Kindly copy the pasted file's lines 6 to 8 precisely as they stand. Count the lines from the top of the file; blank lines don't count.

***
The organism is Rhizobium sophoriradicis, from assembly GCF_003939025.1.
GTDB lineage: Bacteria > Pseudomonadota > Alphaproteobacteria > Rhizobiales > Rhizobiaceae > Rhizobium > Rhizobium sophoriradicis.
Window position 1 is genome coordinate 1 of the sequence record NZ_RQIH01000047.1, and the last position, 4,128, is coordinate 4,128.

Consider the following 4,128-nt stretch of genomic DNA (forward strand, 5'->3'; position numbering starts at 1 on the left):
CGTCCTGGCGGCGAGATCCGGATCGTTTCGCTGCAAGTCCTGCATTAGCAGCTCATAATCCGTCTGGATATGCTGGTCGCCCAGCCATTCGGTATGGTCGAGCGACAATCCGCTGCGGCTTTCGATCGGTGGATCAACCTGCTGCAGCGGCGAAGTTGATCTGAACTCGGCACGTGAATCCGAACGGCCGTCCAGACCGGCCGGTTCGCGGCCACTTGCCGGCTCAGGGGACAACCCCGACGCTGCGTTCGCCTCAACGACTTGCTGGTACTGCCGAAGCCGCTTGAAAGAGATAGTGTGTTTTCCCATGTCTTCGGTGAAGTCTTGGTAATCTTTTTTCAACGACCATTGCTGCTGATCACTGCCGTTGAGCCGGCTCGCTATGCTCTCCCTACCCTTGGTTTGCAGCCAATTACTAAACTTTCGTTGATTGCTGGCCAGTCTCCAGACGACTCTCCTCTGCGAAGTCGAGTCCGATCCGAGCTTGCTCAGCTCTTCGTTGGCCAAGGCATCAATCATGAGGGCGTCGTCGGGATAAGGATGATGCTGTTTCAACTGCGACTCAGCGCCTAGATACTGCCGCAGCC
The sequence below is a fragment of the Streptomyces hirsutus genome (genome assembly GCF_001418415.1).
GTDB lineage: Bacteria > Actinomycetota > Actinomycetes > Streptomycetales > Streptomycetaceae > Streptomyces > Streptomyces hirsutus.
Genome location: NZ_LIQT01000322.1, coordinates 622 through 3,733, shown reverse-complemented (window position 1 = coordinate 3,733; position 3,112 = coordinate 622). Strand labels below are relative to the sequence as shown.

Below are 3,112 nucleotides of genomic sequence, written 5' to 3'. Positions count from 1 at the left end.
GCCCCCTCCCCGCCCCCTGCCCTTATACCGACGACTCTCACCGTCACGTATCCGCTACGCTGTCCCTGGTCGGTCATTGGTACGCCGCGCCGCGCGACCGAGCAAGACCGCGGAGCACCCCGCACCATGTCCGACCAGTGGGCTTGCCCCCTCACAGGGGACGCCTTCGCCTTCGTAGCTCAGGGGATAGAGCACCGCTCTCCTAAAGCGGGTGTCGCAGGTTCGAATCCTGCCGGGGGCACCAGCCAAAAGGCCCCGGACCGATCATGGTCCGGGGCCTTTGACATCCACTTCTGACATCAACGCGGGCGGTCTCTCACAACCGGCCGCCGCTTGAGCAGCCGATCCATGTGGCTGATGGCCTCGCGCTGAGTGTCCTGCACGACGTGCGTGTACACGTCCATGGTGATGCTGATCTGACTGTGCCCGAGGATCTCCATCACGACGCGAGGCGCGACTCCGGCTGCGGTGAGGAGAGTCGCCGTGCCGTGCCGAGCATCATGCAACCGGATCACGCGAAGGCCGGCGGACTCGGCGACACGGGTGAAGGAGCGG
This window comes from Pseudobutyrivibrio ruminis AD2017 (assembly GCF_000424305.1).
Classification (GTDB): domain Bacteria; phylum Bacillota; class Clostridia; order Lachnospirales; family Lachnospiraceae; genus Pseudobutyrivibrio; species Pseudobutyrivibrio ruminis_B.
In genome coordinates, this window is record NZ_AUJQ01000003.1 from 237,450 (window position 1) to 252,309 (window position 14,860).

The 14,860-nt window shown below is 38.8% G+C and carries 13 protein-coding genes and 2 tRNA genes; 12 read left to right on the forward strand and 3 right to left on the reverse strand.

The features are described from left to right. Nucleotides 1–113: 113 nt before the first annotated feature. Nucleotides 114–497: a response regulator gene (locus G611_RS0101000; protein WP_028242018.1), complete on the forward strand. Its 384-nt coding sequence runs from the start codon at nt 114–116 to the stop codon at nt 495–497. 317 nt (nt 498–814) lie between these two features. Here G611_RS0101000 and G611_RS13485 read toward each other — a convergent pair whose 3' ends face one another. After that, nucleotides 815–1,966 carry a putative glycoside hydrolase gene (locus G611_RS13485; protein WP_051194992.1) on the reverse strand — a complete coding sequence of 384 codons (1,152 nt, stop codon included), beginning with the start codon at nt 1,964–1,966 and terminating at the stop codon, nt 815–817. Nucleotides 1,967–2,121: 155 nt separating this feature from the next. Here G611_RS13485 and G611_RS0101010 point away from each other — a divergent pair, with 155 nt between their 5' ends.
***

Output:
The sequence below is a fragment of the Streptomyces hirsutus genome (genome assembly GCF_001418415.1).
GTDB lineage: Bacteria > Actinomycetota > Actinomycetes > Streptomycetales > Streptomycetaceae > Streptomyces > Streptomyces hirsutus.
Genome location: NZ_LIQT01000322.1, coordinates 622 through 3,733, shown reverse-complemented (window position 1 = coordinate 3,733; position 3,112 = coordinate 622). Strand labels below are relative to the sequence as shown.